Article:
A San Diego real estate agent has decided that because she feels that the redemption games her kids played at a local Chuck E. Cheese (after several visits to the location mind you) didn’t involve enough skill and had spinning things like wheels, that she deserves to be awarded $5 million in damages from a federal lawsuit she has filed against the company. CEC hasn’t said much about the case other than that the machines aren’t illegal in California and that if they were in fact illegal, then the plaintiff has admitted to participating in illegal gambling.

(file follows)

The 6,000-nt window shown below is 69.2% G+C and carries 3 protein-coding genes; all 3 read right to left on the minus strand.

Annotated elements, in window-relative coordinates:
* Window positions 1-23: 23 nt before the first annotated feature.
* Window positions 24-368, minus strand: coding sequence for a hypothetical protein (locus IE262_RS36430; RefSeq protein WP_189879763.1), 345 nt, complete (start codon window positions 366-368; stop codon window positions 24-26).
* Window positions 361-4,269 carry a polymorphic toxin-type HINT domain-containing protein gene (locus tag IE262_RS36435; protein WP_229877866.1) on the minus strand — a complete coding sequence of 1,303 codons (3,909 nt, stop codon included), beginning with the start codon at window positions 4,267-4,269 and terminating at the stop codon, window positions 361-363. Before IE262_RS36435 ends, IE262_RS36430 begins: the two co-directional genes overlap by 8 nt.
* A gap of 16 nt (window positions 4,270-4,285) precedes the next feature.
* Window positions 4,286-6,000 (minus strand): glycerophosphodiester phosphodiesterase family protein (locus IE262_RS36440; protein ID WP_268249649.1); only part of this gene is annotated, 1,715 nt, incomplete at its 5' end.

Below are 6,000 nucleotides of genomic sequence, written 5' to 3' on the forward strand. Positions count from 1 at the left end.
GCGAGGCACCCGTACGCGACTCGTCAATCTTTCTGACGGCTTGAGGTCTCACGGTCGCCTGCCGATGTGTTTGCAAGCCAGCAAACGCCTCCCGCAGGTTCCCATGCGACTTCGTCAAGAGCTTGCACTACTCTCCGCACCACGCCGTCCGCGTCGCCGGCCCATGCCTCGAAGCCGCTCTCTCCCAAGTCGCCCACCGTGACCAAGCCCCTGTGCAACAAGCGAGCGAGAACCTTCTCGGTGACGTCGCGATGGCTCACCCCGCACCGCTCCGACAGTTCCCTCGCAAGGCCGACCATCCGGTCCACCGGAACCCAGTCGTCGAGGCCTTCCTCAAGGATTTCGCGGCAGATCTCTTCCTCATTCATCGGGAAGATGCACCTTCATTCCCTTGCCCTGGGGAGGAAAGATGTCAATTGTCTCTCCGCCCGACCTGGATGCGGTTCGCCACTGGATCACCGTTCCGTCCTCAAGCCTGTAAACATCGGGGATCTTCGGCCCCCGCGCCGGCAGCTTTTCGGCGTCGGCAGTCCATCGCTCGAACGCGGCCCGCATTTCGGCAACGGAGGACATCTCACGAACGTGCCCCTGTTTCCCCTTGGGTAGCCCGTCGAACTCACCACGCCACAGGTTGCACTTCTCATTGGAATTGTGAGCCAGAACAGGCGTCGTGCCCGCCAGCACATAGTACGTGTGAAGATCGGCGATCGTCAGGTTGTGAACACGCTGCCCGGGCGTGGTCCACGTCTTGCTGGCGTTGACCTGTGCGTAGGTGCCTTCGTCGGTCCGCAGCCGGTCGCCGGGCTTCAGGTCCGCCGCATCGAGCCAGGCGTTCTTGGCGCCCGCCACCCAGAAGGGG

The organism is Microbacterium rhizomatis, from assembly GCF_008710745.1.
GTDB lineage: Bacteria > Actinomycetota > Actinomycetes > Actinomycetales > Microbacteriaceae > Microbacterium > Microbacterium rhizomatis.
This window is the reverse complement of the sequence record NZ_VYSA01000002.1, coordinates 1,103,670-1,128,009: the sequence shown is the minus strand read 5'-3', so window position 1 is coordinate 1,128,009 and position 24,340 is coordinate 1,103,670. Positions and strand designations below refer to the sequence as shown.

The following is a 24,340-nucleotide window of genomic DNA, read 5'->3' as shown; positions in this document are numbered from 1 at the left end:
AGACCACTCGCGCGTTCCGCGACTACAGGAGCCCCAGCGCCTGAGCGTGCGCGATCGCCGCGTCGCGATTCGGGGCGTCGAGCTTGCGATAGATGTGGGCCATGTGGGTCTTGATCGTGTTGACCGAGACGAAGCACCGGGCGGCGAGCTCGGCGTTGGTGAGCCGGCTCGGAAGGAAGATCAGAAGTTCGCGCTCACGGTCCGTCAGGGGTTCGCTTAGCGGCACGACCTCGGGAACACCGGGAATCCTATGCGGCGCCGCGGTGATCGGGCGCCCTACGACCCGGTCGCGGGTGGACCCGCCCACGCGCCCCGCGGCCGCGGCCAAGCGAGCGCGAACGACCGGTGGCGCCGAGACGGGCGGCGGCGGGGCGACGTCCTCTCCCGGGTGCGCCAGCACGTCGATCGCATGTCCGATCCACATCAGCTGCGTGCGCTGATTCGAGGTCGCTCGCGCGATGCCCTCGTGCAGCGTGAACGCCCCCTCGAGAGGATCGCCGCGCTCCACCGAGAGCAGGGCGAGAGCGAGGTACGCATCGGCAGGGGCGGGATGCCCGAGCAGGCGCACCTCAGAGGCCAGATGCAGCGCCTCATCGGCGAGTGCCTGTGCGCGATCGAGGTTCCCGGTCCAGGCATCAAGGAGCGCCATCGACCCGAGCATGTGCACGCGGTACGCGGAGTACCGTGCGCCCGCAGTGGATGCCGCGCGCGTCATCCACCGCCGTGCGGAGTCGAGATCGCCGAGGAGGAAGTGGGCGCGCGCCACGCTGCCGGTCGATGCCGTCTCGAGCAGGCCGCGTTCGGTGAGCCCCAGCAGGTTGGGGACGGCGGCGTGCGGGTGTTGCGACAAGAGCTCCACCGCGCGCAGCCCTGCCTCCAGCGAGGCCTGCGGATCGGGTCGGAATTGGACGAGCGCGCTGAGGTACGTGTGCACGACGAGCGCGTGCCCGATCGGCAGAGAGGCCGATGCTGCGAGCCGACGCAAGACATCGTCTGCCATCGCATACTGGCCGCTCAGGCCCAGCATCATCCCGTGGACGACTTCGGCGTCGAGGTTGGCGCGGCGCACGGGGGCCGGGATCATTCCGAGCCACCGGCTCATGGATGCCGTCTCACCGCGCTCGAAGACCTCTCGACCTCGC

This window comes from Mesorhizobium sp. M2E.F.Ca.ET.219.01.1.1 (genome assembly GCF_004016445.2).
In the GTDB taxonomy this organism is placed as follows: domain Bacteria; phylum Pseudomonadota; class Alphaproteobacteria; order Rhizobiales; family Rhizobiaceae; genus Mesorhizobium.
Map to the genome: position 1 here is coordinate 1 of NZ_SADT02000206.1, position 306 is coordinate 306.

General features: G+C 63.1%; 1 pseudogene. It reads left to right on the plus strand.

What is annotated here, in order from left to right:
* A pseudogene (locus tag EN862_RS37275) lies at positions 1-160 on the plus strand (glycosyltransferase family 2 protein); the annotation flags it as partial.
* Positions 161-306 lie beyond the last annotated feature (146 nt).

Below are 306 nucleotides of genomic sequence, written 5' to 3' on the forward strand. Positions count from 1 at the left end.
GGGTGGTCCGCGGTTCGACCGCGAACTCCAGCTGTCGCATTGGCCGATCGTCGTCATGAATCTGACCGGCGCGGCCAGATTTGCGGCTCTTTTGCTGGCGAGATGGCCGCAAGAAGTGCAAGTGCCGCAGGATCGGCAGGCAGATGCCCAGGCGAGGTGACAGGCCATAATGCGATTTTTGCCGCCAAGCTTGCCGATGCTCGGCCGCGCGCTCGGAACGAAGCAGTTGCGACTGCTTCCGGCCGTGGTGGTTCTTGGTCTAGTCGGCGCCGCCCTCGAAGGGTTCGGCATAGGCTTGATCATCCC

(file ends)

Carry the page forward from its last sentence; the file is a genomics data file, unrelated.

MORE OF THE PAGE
I don’t often go to bat for redemption games but it’s not hard to see that this is patently ridiculous. If the plaintiff were really doing it ‘for the children’ then there is no reason to ask for any money in “damages” in the first place. She is of course claiming that the real reason for the suit is to prevent CEC from using any redemption games at any location of theirs in the country, again in the name of the children(all the jobs that would be lost and lives affected if in fact redemption machines were banned, well that’s not so important when $5 million could be padding your bank account) . She’s even requesting a jury trial to hopefully tug at their heartstrings over some sob story involving children. It’s not Chuck E. Cheese’s fault that she decided to take her kids to play these games and it’s not their fault if they weren’t any good at the games either. That is often the negative perception with redemption, where high difficulty is mistaken for chance/luck(it was a problem for pinball for sometime too, until a pinball pro showed some lawmakers that there was indeed skill involved in the game).